Norton Rose Fulbright’s global blockchain and cryptocurrency team has produced a global legal and regulatory guide to cryptocurrencies.
The guide is issued in a series of chapters, published monthly.
Chapter 6: Regulation of cryptocurrencies
The topic of Bitcoin and other cryptocurrencies is attracting considerable attention among central banks, regulators and legislators. The potential benefits of these technologies are well known, including their ability to lower transaction costs, reduce payment timeframes and improve financial inclusion. There are also a multitude of perceived risks that the authorities and stakeholders are exploring in order to identify the regulatory measures that may be necessary to mitigate concerns over security, consumer protection and financial crime.
So far, the global legal and regulatory response to cryptocurrencies has been fragmented with a patchwork of uncoordinated initiatives developing in different jurisdictions. In the US and Asian markets, legislative action has already been taken or is underway. There is the potential in the EU, Australia and Canada for market participants that act as gateways between conventional currencies and cryptocurrencies, such as exchange platforms, to be declared subject to anti-money laundering and counter terrorist financing (AML and CTF) requirements. In other regions, activities related to cryptocurrencies may be prohibited or are otherwise heavily restricted.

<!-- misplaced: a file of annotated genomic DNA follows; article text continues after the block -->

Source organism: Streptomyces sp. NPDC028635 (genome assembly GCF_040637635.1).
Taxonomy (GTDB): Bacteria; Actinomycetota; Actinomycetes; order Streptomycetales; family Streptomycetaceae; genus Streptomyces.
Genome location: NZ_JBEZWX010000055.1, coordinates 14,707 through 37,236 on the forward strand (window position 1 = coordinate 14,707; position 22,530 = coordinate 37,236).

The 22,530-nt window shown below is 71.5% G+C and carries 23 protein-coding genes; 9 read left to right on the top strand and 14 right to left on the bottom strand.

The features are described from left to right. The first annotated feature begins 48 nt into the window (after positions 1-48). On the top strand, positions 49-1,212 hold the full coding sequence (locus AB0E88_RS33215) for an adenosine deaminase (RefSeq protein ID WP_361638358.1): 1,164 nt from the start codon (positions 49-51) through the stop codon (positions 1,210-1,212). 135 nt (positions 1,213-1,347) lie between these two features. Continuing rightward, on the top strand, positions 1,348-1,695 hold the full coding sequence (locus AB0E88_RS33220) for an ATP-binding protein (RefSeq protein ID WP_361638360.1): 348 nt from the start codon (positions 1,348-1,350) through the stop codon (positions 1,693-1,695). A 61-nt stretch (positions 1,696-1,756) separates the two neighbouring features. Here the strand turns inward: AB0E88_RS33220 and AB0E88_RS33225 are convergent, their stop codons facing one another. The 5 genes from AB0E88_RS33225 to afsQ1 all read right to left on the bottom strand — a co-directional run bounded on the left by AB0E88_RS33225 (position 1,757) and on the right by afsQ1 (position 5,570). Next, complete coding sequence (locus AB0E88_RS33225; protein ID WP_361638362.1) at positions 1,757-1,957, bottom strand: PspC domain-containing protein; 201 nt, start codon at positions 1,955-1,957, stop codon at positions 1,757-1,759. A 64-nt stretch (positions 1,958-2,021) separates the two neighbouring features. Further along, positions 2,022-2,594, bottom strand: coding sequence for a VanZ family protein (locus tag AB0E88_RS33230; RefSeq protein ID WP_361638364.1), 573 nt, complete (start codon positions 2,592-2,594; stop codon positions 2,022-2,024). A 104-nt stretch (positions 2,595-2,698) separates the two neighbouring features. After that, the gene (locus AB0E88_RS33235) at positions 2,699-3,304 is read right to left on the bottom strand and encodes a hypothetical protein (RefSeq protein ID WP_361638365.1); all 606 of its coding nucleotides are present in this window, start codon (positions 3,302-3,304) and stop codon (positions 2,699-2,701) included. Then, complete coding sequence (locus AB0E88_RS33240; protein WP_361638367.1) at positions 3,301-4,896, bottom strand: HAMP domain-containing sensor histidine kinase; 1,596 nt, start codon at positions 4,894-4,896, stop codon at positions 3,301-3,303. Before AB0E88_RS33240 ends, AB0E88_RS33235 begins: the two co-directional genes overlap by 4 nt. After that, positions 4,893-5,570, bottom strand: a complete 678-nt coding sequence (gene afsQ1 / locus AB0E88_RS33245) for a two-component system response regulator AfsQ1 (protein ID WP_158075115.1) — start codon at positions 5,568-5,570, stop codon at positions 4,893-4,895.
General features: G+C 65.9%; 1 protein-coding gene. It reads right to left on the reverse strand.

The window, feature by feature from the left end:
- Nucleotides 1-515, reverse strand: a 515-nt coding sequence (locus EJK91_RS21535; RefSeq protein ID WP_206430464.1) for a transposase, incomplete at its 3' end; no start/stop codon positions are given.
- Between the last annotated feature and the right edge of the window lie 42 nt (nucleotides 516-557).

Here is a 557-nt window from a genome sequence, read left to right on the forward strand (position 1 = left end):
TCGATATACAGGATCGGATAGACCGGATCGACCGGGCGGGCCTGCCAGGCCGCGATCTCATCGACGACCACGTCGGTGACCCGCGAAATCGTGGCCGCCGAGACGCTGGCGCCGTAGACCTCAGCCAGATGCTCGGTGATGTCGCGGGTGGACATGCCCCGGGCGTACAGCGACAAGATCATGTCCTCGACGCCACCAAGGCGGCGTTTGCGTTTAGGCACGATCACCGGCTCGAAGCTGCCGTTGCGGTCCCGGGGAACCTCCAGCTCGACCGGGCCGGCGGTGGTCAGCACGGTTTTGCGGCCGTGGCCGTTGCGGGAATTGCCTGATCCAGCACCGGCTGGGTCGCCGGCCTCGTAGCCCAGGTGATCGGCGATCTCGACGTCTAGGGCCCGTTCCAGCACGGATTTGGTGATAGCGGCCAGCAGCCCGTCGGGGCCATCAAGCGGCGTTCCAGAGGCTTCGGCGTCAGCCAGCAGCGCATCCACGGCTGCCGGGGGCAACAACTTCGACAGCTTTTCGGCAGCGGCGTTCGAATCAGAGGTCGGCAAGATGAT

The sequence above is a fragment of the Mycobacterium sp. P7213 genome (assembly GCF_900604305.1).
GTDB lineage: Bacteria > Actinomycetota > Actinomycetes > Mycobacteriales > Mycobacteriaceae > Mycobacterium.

As a general rule, where no specific steps have been taken to regulate cryptocurrencies in the relevant jurisdiction, it would be necessary to refer to the existing legal and regulatory frameworks to understand how they might apply to the new circumstances that the technology enables. This is particularly important where cryptocurrencies arise in the context of industries that are already significantly regulated, such as cryptocurrency-related insurance or investment products, which we do not consider further in this Chapter.
This Chapter outlines the main regulatory developments affecting cryptocurrencies in the US, China, the EU, Canada and Australia.
Other chapters in the series:
If you would like to discuss any aspect of this topic further, please get in touch.